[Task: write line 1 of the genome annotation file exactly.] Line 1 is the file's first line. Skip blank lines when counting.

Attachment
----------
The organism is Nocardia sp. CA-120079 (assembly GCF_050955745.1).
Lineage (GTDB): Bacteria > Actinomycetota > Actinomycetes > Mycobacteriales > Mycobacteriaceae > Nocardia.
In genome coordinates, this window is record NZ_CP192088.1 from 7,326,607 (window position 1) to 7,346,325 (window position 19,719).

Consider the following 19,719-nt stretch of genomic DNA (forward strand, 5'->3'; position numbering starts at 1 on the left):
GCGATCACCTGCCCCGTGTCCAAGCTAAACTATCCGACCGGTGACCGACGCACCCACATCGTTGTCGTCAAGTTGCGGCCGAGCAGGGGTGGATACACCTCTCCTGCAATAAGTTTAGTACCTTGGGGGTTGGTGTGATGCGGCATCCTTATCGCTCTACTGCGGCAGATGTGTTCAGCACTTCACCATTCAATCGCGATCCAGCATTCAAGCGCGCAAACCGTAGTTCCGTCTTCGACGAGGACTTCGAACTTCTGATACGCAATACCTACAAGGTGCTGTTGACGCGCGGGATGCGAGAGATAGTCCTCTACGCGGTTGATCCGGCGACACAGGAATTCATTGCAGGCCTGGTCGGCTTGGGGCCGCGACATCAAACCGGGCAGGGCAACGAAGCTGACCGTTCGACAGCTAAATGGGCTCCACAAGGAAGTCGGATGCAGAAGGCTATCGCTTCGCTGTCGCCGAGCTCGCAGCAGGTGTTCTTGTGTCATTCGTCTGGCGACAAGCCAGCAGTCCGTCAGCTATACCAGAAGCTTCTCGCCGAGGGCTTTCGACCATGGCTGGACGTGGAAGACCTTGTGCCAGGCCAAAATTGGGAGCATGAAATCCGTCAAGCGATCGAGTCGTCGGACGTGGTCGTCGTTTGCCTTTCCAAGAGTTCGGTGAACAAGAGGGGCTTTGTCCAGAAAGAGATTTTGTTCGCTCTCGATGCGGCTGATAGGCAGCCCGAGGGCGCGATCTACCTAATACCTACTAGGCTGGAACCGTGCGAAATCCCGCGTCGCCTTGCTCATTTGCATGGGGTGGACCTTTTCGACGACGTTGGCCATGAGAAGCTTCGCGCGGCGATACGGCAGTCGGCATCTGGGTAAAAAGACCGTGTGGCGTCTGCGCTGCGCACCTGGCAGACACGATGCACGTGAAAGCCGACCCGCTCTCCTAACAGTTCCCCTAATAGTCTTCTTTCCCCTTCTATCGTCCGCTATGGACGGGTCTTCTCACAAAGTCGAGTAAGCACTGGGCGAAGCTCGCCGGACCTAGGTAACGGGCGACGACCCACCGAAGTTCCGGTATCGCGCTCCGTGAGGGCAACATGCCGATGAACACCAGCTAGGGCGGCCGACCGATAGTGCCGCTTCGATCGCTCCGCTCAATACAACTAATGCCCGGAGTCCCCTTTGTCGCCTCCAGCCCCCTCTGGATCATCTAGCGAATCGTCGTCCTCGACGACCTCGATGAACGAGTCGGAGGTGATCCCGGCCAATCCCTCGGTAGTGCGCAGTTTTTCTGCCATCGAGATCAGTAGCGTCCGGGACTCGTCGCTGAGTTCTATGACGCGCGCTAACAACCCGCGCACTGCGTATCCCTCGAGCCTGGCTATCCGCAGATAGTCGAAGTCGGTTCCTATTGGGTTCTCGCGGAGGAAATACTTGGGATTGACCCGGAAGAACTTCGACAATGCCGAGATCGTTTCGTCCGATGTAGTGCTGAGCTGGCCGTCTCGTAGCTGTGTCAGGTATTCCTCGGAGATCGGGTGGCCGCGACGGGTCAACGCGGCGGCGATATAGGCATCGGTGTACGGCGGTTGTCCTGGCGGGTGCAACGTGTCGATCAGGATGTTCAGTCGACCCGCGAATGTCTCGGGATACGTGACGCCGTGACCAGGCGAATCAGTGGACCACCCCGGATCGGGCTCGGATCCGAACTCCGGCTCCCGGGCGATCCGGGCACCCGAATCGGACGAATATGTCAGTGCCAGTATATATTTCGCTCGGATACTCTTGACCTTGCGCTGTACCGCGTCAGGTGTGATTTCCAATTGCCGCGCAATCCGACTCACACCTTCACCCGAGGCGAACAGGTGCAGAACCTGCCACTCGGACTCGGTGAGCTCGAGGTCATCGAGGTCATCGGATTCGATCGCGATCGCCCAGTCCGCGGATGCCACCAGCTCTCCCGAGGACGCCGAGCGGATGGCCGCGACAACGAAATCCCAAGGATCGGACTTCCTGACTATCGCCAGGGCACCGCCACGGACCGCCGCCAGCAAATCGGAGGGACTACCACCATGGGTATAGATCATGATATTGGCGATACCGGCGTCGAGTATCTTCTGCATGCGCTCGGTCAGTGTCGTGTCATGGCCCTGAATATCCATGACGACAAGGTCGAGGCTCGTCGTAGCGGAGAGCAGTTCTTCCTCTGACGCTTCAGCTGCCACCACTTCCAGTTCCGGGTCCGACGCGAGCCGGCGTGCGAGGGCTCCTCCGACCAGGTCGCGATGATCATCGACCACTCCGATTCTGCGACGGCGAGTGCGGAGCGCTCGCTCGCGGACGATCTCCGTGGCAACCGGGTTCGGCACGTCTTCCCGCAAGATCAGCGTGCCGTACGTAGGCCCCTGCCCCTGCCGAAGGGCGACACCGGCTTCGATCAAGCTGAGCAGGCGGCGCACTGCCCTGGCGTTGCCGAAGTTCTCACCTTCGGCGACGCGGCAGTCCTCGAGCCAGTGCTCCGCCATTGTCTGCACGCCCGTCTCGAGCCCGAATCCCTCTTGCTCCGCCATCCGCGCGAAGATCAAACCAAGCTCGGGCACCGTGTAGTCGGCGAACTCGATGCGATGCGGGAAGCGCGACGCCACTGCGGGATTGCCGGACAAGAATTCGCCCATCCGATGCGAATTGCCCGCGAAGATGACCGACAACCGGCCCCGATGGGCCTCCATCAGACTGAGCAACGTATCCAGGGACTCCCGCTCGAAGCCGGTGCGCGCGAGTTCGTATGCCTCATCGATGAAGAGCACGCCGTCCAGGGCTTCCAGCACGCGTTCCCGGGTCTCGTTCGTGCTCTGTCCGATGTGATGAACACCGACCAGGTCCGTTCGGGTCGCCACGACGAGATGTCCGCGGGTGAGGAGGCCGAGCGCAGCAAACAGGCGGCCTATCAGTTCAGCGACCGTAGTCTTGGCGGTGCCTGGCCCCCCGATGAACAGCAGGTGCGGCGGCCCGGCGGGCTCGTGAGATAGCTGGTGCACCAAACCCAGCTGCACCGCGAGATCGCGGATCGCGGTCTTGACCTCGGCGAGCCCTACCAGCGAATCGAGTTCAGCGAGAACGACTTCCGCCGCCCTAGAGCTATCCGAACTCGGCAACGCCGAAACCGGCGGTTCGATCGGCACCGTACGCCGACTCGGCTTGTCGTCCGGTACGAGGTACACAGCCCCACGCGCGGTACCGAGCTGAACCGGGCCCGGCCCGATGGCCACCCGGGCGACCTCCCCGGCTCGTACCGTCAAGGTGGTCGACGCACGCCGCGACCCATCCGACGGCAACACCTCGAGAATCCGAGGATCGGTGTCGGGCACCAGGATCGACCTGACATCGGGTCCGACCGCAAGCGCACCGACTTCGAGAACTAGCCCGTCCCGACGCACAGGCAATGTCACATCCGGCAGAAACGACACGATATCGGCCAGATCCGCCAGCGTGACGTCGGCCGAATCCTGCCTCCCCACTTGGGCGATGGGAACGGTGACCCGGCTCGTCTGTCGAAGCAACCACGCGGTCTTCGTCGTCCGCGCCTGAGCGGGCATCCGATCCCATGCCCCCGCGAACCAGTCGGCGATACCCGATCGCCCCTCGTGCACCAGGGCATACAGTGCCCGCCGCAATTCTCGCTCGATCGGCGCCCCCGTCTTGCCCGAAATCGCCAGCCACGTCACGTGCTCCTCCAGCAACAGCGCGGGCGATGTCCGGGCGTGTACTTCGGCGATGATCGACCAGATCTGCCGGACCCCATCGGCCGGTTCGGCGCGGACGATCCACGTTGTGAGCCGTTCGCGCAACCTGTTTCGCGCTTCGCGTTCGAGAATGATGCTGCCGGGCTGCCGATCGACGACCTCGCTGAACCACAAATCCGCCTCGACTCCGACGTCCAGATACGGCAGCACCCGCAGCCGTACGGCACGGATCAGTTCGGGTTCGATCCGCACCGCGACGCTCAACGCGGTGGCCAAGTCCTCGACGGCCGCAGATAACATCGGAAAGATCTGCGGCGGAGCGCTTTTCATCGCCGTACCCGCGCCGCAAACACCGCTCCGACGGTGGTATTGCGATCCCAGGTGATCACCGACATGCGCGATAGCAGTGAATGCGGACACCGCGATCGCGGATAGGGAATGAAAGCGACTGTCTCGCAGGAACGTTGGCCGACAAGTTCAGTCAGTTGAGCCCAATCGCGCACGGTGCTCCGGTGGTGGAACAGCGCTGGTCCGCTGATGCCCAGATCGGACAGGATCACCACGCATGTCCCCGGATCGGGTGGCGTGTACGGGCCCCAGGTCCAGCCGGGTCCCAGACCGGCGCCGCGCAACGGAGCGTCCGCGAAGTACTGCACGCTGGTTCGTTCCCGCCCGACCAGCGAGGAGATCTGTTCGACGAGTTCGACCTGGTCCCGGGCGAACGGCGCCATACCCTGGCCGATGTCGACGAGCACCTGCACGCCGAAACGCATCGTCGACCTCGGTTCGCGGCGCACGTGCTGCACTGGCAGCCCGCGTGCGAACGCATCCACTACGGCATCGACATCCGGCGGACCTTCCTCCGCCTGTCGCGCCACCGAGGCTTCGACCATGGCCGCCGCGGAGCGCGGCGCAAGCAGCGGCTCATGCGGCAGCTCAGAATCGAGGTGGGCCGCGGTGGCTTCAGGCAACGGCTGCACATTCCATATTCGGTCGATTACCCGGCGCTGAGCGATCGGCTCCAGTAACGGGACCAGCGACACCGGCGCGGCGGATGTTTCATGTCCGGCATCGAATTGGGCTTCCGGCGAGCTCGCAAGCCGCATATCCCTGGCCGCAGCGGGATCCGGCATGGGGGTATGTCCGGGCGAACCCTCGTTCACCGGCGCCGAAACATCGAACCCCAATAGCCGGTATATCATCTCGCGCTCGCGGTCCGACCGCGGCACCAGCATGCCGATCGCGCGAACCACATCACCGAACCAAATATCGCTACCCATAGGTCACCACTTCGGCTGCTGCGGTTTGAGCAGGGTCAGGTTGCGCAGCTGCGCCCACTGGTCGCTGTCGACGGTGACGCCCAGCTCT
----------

The organism is Nocardia sp. CA-120079 (assembly GCF_050955745.1).